The shootings in Arizona have ignited a national debate on political rhetoric. Television talk shows and internet news sites are tackling the issues. Two Wabash College rhetoric professors believe in the power of words but caution against making assumptions.
A gunman opened fire Saturday in what has been described as an assassination attempt aimed at U.S. Congresswoman Gabrielle Giffords. Six people were killed, many more injured, while Giffords remains hospitalized with a gunshot wound to the head.
In the past few days, politicians and pundits have debated the cause and effect of the country’s current political climate.
“It is valuable that news coverage of the Tucson tragedy is engaged in reflection on the often disturbing nature of our public dialogue because there is value to re-examining how we talk to one another in our public discourse,” said Wabash Professor of Rhetoric Todd McDorman. “However we also should be hesitant to draw strong conclusions about the place of such discourse in acts of violence. Likewise, it should not take acts of violence to create concern over the level of incivility and lack of decency often found in our public discourse.
“As a culture we should find acts of violence like the one that has occurred in Tucson to be abhorrent. We should be more mindful of our public rhetoric and be cautious about asserting too strong of a link between the two without more evidence.”
McDorman added that sometimes violent metaphors sneak into our everyday conversation. He used an ESPN.com article he had read about this weekend’s Pittsburgh- Baltimore NFL playoff game as an example.
“The author and game participants refer to the upcoming game as a ‘battle,’ as ‘Armageddon,’ and as ‘World War III.’ Obviously it is none of those things but it is an example of how we use aggressive rhetoric to express our sentiments.”
While acknowledging the words are used in a casual manner, he noted the participant’s intent to make their language more colorful and ideas more memorable. “But is it possible that there could be negative implications to such talk, which reflects the type of questions that are now being raised about the possible association of violence and polarized political talk?”
Both professors were careful to add that it’s always going to be difficult to draw a direct connection between rhetoric and action.
“Of course, we cannot know what role rhetoric may have played in the Arizona shooting,” Professor of Rhetoric Jennifer Abbott said. “But we do know, more generally, that the rhetorical choices made by any public figure contribute toward an overall discursive climate or atmosphere. And that atmosphere seems to have become rather vitriolic and polarizing in our country.”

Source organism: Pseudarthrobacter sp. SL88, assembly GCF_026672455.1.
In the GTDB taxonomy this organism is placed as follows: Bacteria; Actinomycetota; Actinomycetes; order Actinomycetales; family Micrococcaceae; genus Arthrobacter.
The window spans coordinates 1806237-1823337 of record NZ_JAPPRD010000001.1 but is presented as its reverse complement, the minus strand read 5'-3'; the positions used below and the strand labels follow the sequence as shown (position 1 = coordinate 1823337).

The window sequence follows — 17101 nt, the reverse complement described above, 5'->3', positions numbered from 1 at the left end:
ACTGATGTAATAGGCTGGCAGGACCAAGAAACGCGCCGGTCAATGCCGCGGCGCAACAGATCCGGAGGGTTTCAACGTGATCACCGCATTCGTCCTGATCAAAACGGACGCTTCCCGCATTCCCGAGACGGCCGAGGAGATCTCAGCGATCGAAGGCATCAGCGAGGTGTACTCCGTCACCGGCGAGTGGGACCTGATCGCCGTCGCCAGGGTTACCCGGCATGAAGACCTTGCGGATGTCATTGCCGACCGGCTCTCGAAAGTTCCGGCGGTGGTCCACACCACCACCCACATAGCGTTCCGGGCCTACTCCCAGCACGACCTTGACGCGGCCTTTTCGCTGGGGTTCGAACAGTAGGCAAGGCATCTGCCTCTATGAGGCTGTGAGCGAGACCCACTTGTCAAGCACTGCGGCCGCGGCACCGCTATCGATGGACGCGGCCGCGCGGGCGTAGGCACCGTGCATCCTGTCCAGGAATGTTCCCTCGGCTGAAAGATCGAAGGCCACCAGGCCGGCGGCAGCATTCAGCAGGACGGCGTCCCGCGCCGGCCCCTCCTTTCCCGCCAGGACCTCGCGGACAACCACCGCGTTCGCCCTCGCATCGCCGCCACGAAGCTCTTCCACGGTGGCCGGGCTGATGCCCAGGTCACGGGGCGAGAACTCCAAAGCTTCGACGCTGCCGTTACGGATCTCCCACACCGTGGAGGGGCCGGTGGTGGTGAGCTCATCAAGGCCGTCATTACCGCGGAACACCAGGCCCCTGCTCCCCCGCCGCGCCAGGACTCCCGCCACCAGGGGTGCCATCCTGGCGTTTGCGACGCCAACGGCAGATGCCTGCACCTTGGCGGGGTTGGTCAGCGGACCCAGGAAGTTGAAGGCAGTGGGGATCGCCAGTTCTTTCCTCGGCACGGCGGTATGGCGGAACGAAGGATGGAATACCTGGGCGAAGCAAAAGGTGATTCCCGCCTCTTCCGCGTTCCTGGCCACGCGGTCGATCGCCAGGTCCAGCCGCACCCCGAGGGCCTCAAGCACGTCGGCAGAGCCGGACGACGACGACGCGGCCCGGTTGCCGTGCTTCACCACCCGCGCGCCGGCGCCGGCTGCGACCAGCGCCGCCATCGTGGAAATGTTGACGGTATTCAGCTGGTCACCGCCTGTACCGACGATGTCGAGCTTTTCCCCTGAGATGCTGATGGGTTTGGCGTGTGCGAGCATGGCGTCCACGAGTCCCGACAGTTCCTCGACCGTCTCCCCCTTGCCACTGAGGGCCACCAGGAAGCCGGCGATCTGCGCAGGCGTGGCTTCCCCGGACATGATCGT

Abbott adds that a connection between symbols and action is fuzzy but a connection likely exists. “The words and images we use to label and characterize a person or group frames the way we view them,” she said.
“Every frame invokes an attitude. Calling someone an 'enemy,' for example, suggests a more oppositional attitude than calling the person a 'disputant,' 'interlocutor,' or even 'debater.' "
She quotes literary theorist Kenneth Burke, who believes an attitude is an incipient action. Abbott added it’s no leap of logic to assume words shape attitude and possibly actions.
“We can never draw a linear path from a single word-choice to an action, of course, but we can reasonably conclude that the discursive choices a person or, to some extent, a society makes encourage some actions while discouraging others,” Abbott explained. "There's a reason, for example, that war rhetoric typically employs words and images that dehumanize the opponent. Such discourse encourages (and even rationalizes) violence, rather than generous acts of charity and humanity toward the opposition."
While the national debate centers on name calling and symbols like the crosshairs on Sarah Palin’s website targeting Congressional district candidates, McDorman said rhetorical scholars have long advocated paying more attention to the power of such actions.
“Too often the metaphors we appeal to have deeper connotations than we might initially realize and we often appeal to metaphors of war and aggression without thinking about their possible meaning,” he said. “That is, we become so accustomed to talking in such a manner that we forget about the underlying meaning or message of the language we use. Think, for instance, of how often we characterize a discussion of two possible actions, or even a political campaign between opponents, as a 'war.' Again, this isn't to say that the rhetoric is connected to the action taken in this case but it is accurate to say that our public rhetoric has a tendency toward verbal violence if not actual violence.”